After prices crashed more than 70% from $100 a barrel in 2014, US oil companies drilling shale were the ones hurt the most by the supply-demand mismatch. U.S. output is expected to drop by 725,000 barrels a day in 2016 as credit ratings cuts hamstring debt payment efforts by debt-laden drillers.
Leniency last year is being followed by strict cuts as lenders acknowledge the likelihood of long term price weakness, how much value drillers’ assets have lost, and pressures to reduce their exposure to the energy industry. In 2016, lenders have already reduced credit extended to oil and gas companies by 12%. Oil prices are expected to recover to $50 a barrel later this year as hundreds of the struggling firms are forced to idle rigs amid bankruptcy. According to the IEA, global oil markets will “move close to balance” in the second half of 2016 as lower prices take their toll on high cost producers like shale and oil sand focused extractors. The agency estimates a decline in the oil supply surplus to 200,000 barrels a day from 1.5 million from the first half of 2016 to the next, the agency said in a report on Thursday.
In the mean time, the price of oil continues to fluctuate thanks to speculation over a possible agreement between OPEC and Russia; however, commitment by Iran to boosting production by hundreds of thousands of barrels a day will likely sink the deal or at least render it impotent.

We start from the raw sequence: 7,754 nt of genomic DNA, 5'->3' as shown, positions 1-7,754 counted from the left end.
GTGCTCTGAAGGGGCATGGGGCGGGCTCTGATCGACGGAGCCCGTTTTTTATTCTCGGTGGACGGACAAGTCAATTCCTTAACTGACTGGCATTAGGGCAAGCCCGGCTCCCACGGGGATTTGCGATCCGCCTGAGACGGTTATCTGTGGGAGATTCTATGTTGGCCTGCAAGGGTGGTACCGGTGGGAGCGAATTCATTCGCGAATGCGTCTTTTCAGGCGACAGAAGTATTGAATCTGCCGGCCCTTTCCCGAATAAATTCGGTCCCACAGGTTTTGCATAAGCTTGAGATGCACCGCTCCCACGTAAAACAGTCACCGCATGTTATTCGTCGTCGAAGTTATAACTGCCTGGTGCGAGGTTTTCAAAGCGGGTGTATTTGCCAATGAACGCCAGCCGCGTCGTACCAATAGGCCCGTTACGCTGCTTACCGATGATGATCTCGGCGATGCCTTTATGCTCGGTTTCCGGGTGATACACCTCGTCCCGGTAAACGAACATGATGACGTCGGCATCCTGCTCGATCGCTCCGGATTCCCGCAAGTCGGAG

In an effort to regain market share post-sanctions, Iran has gone so far as to sell oil at a discount. The discount comes at the expense of Saudi Arabia, OPEC’s largest producer and Iran’s primary geopolitical rival, the leaders of which have said its participation in a freeze is contingent on Iran also agreeing to maintain current levels of production. High ranking members of the Iranian government have been hostile to the freeze talks for a while now. Unsurprisingly, Iranian officials refuse to curb already shriveled output. Iran has not yet committed to sending officials to the Doha meeting where Russia, OPEC, and other major oil producers will discuss a possible output freeze.
The meeting, held in Doha, Qatar on April 17, will include Russia, Saudi Arabia, Qatar, Venezuela, Algeria, Angola, Azerbaijan, Colombia, Ecuador, Indonesia, Iran, Iraq, Kazakhstan, Kuwait, Mexico, Nigeria, Oman and the United Arab Emirates. It will not include major producers Norway, Canada, China, Brazil and the United States. Discussions between Russia and Saudi Arabia suggest that the meeting will result in an agreement to cap output even without Iran, but many attending producers are already producing at near maximum levels. In other words, the talks are likely to be a morale victory, not a material one. Market sentiment after the talks will how us how effective playing with emotions can be.